You also need to verify the stresses/moments at joints or other "supported loads" connected to the pipe in question.

I really like the use of a corrosion allowance, since this is really the only protection you are adding when the vapor barrier system fails.

Notice I said When, not If.

As you pointed out, the generous corrosion allowance doubles the wall thickness. Therefore, if someone less discerning did not use a corrosion allowance they could make a case for using thinner wall thicknesses and still be CODE LEGAL.

It could be legit, but not necassarily the right thing to do for the customer. The thinner walls would of course be less expensive though.:D

Look at stainless steel too. No corrosion allowance required and it works very well for low temp.;)

PS. What part of the country are you in?

I LUV NH3
01-11-2006, 06:54 PM
US Iceman,


I live in the Midwest. I have stumbled across installations that have schedule 10 pipe installed! The installer simply quoted IIAR Refrigeration Piping guidlines. 9 times out of 10 IIAR is not a code! ASME B31.5 and ASHRAE section 15 are codes! Be carefull of the piping that is installed in your facility. Know what is code and what is a suggestion.

:D

NH3LVR
01-11-2006, 07:29 PM
I went and looked that up. (Not working today and cold and windy outside, playing with my new Linux machine and watching the Forum)
We are talking one HALF the wall thickness! Leaves a lot of room for bad welds. And no corrosion allowance at all.
We would not get away with that in my State. (Or maybe these jobs are not inspected in the Midwest)
Glad I do not live next to one of these Plants!

I LUV NH3
01-11-2006, 07:42 PM
What state are ya in? I won't name contractors on this forum but these people are notorius for doing this.

US Iceman
01-11-2006, 08:18 PM
Know what is code and what is a suggestion.


Very true. Unfortunately, a lot of people have a hard time understanding ammonia systems, let alone the codes.

The owners are concerned with what cooling does for them. Not too much of how the cold is produced.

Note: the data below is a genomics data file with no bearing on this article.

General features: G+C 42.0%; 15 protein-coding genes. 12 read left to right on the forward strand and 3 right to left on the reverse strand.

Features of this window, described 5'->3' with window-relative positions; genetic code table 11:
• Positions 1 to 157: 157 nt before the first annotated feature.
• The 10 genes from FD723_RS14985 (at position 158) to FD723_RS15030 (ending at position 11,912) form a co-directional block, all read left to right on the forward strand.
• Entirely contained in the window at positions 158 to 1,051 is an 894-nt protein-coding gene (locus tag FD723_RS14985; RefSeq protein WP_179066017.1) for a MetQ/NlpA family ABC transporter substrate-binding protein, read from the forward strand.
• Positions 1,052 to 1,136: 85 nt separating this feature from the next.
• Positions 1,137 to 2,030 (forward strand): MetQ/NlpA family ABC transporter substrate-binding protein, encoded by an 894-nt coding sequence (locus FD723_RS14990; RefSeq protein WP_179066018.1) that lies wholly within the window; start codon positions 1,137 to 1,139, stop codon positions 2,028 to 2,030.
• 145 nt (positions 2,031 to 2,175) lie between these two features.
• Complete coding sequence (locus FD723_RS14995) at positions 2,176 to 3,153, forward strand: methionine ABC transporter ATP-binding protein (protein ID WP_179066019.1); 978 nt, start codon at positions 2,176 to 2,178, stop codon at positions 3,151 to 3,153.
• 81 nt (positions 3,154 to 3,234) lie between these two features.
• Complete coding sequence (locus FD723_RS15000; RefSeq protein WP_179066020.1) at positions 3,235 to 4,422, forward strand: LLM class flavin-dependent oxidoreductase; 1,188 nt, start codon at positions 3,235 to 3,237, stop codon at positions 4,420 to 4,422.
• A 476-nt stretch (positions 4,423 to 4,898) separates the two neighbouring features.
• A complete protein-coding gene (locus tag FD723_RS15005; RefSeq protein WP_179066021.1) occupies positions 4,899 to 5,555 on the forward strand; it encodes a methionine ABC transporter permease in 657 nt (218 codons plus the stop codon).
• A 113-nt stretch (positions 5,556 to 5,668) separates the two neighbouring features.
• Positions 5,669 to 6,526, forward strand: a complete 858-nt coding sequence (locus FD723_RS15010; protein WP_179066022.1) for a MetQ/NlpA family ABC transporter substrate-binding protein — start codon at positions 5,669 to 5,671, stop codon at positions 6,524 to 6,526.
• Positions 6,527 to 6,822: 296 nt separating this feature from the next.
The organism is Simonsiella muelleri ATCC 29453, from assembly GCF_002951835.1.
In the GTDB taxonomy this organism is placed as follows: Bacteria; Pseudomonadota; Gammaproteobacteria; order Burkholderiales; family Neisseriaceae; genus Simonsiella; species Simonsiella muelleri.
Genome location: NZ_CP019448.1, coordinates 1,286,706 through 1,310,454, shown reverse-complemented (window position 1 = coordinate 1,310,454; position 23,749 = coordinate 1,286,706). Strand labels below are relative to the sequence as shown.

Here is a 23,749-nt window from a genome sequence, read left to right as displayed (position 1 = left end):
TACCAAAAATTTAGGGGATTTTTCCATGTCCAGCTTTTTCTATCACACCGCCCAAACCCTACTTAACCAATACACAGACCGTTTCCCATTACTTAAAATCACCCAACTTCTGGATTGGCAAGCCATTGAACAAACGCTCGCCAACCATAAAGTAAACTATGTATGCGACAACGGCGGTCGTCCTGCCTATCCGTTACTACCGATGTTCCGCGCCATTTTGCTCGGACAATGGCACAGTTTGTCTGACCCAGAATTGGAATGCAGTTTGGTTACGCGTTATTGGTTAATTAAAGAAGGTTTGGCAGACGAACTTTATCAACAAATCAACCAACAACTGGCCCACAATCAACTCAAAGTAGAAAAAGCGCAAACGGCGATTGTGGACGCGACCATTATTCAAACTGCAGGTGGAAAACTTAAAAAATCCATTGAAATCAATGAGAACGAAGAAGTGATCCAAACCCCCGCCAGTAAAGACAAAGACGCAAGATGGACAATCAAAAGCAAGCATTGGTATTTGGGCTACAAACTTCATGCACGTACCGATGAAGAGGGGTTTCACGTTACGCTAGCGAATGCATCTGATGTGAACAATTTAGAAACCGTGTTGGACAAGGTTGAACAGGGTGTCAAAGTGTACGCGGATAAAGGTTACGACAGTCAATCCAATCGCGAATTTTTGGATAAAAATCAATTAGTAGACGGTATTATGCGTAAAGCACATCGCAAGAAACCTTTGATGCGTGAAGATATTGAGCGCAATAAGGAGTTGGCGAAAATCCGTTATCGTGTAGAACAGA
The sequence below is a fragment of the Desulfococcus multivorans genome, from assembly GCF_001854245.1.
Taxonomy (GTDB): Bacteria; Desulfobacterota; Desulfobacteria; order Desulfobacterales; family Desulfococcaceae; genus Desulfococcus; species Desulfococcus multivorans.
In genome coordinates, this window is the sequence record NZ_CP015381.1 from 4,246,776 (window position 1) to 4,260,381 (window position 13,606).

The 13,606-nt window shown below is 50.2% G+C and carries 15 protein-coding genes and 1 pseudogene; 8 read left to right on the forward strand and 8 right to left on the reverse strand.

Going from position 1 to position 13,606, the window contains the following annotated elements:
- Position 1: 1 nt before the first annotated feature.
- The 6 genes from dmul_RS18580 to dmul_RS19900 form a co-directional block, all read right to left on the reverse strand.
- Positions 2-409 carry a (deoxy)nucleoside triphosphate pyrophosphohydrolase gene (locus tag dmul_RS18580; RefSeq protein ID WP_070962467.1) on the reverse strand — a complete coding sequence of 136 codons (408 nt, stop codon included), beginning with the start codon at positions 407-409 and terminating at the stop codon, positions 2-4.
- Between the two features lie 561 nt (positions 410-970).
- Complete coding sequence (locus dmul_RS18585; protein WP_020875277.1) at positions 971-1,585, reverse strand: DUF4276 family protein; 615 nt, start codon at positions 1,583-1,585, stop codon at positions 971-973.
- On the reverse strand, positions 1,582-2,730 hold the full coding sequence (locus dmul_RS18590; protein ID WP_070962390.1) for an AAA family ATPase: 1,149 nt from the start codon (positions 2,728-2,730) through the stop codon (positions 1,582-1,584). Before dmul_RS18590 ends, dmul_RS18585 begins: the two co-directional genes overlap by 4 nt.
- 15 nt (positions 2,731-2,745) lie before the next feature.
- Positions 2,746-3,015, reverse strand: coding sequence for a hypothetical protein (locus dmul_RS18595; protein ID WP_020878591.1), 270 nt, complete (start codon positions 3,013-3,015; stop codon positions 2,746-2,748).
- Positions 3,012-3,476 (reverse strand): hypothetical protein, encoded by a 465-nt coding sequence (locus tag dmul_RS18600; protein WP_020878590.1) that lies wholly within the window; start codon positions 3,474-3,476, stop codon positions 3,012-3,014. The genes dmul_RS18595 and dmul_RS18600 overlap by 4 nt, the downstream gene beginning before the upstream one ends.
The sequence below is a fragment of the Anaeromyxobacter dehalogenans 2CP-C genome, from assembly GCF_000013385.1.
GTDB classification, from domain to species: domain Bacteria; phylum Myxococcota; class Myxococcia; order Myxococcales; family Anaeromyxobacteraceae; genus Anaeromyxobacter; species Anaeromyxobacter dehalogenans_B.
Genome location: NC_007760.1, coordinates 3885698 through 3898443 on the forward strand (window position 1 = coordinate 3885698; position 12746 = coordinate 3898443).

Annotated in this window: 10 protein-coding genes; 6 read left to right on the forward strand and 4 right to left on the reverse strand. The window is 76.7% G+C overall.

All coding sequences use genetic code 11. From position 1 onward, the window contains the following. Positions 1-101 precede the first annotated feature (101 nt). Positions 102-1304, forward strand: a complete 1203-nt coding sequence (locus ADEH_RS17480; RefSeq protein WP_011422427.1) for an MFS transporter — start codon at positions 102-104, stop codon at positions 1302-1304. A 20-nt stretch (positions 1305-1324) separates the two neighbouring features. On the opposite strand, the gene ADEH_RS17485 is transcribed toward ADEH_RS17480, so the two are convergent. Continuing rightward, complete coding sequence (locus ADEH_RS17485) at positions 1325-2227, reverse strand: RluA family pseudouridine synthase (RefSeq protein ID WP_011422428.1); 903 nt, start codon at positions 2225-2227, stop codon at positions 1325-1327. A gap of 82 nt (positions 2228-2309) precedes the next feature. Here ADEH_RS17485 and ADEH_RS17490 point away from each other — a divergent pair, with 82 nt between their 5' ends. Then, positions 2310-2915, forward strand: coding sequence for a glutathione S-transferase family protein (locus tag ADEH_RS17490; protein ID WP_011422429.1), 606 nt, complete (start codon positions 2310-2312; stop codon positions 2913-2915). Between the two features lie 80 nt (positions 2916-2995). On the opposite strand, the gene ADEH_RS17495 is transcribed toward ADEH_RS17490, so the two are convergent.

This business can appear to be a lot of "smoke & mirrors" to the untrained person, so eventually some one gets "bitten".

If the contractor can provide a set of calculations that shows Sch. 10 is "adequate" for the project, then an inspector could formally accept that. The downside is, while the calc's may be legitimate they are in all likelihood not properly addressing the requirements.

If we tried to make a case of: the pipe has to be thick enough to contain pressure only; then the wall thickness can be very thin.

Doing it as you did in the example, shows more insight into the real world environment and is much closer to what I would call acceptable.

The vapor barriers are so dependent on a good installation to be effective. If the assumption is the pipe will never rust, someone is living in a fantasy world. Of course, there are some pipes that won't rust by virtue of being very cold all of the time.

Taking a job with Sch. 10 pipe and an insulation job that is poorly done (leaks) is just asking for trouble. But then again, it would provide job security. At least until the owner starts to figure it out.:D

I'm in the upper Midwest.

PS. I would not mention names either. At least publicly. I am not a contractor either.:p

Andy
01-11-2006, 10:35 PM
The vapor barriers are so dependent on a good installation to be effective. .:p


Generally Sch 40 is used in everything up and including 8" there would be an option for 20 erw above this.
I would say if the piping is properly insulated and the insulation is maintained sch 40 is fine.

Kind regards Andy:)

I LUV NH3
01-11-2006, 10:51 PM
Essentially it boils down to this.

1-1/2" and smaller = Sch80 seamless
2" through 12 = Sch 40
14" and up is standard wall.

Always check your local codes. I know California and Minnesota are pretty strict. Infact Minnesota does not allow anything less than schedule 40.

US Iceman
01-11-2006, 11:36 PM
Ohio is strict too from what I have heard. I think most of the states are beginning to take this pretty seriously.

The info I wrote about earlier is NOT an attempt to condone or recommend using thinner wall schedules. It was an example of how someone might try to argue this practice could be acceptable.

Ponca Dave
04-02-2008, 08:36 AM
Codes vary state to state. Minnesota has probably one of the strictest codes.
the schedule depends on the state and pressure of the fluid.
Liquid and hot gas usually are 2" and below and should always be 80.
I am an overdesigner and have a built in safety factor of 2 for everything.That slight "overkill"
is cheap compared to litigation costs.
Suction lines can be sch.40 (no less) because t
(the thickness increases with size.)
Insulation with a good vapor seal is the best prevention of disaster especially with pipes that
get cold and then defrost.
Common sense should always prevail over a few $'s